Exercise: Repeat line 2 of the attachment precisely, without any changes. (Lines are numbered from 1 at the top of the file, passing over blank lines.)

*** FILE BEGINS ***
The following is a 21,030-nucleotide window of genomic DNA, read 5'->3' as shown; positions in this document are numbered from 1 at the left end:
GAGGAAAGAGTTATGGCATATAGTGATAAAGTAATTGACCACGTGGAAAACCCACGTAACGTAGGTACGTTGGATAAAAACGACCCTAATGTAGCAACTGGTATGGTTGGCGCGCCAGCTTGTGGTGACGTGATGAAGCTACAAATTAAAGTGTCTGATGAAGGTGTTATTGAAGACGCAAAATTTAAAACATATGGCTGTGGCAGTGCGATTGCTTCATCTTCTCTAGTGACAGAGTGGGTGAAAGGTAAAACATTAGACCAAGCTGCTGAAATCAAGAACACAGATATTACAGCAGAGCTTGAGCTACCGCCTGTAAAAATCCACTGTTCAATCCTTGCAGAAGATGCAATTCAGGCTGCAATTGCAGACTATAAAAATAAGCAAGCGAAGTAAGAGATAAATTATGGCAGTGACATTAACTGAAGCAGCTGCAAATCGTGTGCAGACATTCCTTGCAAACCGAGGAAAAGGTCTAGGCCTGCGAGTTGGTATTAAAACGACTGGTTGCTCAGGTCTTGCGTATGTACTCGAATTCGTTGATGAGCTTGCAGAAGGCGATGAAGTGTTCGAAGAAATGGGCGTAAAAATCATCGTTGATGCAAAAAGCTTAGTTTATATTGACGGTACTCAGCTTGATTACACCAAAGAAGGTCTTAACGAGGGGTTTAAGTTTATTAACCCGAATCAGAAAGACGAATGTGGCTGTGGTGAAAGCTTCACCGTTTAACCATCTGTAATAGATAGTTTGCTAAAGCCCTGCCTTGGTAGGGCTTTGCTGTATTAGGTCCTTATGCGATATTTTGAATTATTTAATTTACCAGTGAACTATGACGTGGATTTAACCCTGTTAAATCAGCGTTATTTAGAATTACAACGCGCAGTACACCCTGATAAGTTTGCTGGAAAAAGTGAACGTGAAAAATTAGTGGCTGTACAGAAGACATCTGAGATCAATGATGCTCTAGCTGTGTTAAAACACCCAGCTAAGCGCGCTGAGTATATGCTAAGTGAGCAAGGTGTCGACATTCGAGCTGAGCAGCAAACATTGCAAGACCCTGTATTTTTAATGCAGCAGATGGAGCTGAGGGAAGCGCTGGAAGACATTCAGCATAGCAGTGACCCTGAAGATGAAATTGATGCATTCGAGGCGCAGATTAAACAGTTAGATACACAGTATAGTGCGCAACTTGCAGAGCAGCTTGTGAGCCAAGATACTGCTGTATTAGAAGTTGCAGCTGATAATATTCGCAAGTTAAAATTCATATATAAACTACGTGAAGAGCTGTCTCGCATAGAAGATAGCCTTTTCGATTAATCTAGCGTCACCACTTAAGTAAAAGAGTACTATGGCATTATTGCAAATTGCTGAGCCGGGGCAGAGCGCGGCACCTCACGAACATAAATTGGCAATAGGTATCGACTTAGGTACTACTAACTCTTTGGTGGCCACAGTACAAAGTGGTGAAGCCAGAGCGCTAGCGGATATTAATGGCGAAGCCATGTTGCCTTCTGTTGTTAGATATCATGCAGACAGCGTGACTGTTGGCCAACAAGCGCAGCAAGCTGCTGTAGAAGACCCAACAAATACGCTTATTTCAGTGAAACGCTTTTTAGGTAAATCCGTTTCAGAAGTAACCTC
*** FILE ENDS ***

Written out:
GAGGAAAGAGTTATGGCATATAGTGATAAAGTAATTGACCACGTGGAAAACCCACGTAACGTAGGTACGTTGGATAAAAACGACCCTAATGTAGCAACTGGTATGGTTGGCGCGCCAGCTTGTGGTGACGTGATGAAGCTACAAATTAAAGTGTCTGATGAAGGTGTTATTGAAGACGCAAAATTTAAAACATATGGCTGTGGCAGTGCGATTGCTTCATCTTCTCTAGTGACAGAGTGGGTGAAAGGTAAAACATTAGACCAAGCTGCTGAAATCAAGAACACAGATATTACAGCAGAGCTTGAGCTACCGCCTGTAAAAATCCACTGTTCAATCCTTGCAGAAGATGCAATTCAGGCTGCAATTGCAGACTATAAAAATAAGCAAGCGAAGTAAGAGATAAATTATGGCAGTGACATTAACTGAAGCAGCTGCAAATCGTGTGCAGACATTCCTTGCAAACCGAGGAAAAGGTCTAGGCCTGCGAGTTGGTATTAAAACGACTGGTTGCTCAGGTCTTGCGTATGTACTCGAATTCGTTGATGAGCTTGCAGAAGGCGATGAAGTGTTCGAAGAAATGGGCGTAAAAATCATCGTTGATGCAAAAAGCTTAGTTTATATTGACGGTACTCAGCTTGATTACACCAAAGAAGGTCTTAACGAGGGGTTTAAGTTTATTAACCCGAATCAGAAAGACGAATGTGGCTGTGGTGAAAGCTTCACCGTTTAACCATCTGTAATAGATAGTTTGCTAAAGCCCTGCCTTGGTAGGGCTTTGCTGTATTAGGTCCTTATGCGATATTTTGAATTATTTAATTTACCAGTGAACTATGACGTGGATTTAACCCTGTTAAATCAGCGTTATTTAGAATTACAACGCGCAGTACACCCTGATAAGTTTGCTGGAAAAAGTGAACGTGAAAAATTAGTGGCTGTACAGAAGACATCTGAGATCAATGATGCTCTAGCTGTGTTAAAACACCCAGCTAAGCGCGCTGAGTATATGCTAAGTGAGCAAGGTGTCGACATTCGAGCTGAGCAGCAAACATTGCAAGACCCTGTATTTTTAATGCAGCAGATGGAGCTGAGGGAAGCGCTGGAAGACATTCAGCATAGCAGTGACCCTGAAGATGAAATTGATGCATTCGAGGCGCAGATTAAACAGTTAGATACACAGTATAGTGCGCAACTTGCAGAGCAGCTTGTGAGCCAAGATACTGCTGTATTAGAAGTTGCAGCTGATAATATTCGCAAGTTAAAATTCATATATAAACTACGTGAAGAGCTGTCTCGCATAGAAGATAGCCTTTTCGATTAATCTAGCGTCACCACTTAAGTAAAAGAGTACTATGGCATTATTGCAAATTGCTGAGCCGGGGCAGAGCGCGGCACCTCACGAACATAAATTGGCAATAGGTATCGACTTAGGTACTACTAACTCTTTGGTGGCCACAGTACAAAGTGGTGAAGCCAGAGCGCTAGCGGATATTAATGGCGAAGCCATGTTGCCTTCTGTTGTTAGATATCATGCAGACAGCGTGACTGTTGGCCAACAAGCGCAGCAAGCTGCTGTAGAAGACCCAACAAATACGCTTATTTCAGTGAAACGCTTTTTAGGTAAATCCGTTTCAGAAGTAACCTC